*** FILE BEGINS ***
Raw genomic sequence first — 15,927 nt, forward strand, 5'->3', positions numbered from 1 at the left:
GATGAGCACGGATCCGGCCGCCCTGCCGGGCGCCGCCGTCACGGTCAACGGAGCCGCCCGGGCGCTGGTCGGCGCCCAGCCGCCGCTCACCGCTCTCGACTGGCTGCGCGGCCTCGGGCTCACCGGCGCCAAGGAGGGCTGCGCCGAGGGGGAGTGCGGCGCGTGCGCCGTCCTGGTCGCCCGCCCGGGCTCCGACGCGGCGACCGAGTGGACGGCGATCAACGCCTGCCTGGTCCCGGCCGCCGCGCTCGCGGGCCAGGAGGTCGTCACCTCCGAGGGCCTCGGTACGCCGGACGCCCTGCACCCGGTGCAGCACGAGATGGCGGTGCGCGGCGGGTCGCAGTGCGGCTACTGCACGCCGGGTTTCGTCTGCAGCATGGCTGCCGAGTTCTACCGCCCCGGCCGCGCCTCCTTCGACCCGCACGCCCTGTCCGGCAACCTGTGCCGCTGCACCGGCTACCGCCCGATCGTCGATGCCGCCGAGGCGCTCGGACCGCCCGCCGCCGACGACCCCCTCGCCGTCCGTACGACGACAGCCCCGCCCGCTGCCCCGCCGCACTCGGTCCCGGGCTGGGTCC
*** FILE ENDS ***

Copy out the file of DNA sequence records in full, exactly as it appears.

Raw genomic sequence first — 15,927 nt, forward strand, 5'->3', positions numbered from 1 at the left:
GATGAGCACGGATCCGGCCGCCCTGCCGGGCGCCGCCGTCACGGTCAACGGAGCCGCCCGGGCGCTGGTCGGCGCCCAGCCGCCGCTCACCGCTCTCGACTGGCTGCGCGGCCTCGGGCTCACCGGCGCCAAGGAGGGCTGCGCCGAGGGGGAGTGCGGCGCGTGCGCCGTCCTGGTCGCCCGCCCGGGCTCCGACGCGGCGACCGAGTGGACGGCGATCAACGCCTGCCTGGTCCCGGCCGCCGCGCTCGCGGGCCAGGAGGTCGTCACCTCCGAGGGCCTCGGTACGCCGGACGCCCTGCACCCGGTGCAGCACGAGATGGCGGTGCGCGGCGGGTCGCAGTGCGGCTACTGCACGCCGGGTTTCGTCTGCAGCATGGCTGCCGAGTTCTACCGCCCCGGCCGCGCCTCCTTCGACCCGCACGCCCTGTCCGGCAACCTGTGCCGCTGCACCGGCTACCGCCCGATCGTCGATGCCGCCGAGGCGCTCGGACCGCCCGCCGCCGACGACCCCCTCGCCGTCCGTACGACGACAGCCCCGCCCGCTGCCCCGCCGCACTCGGTCCCGGGCTGGGTCC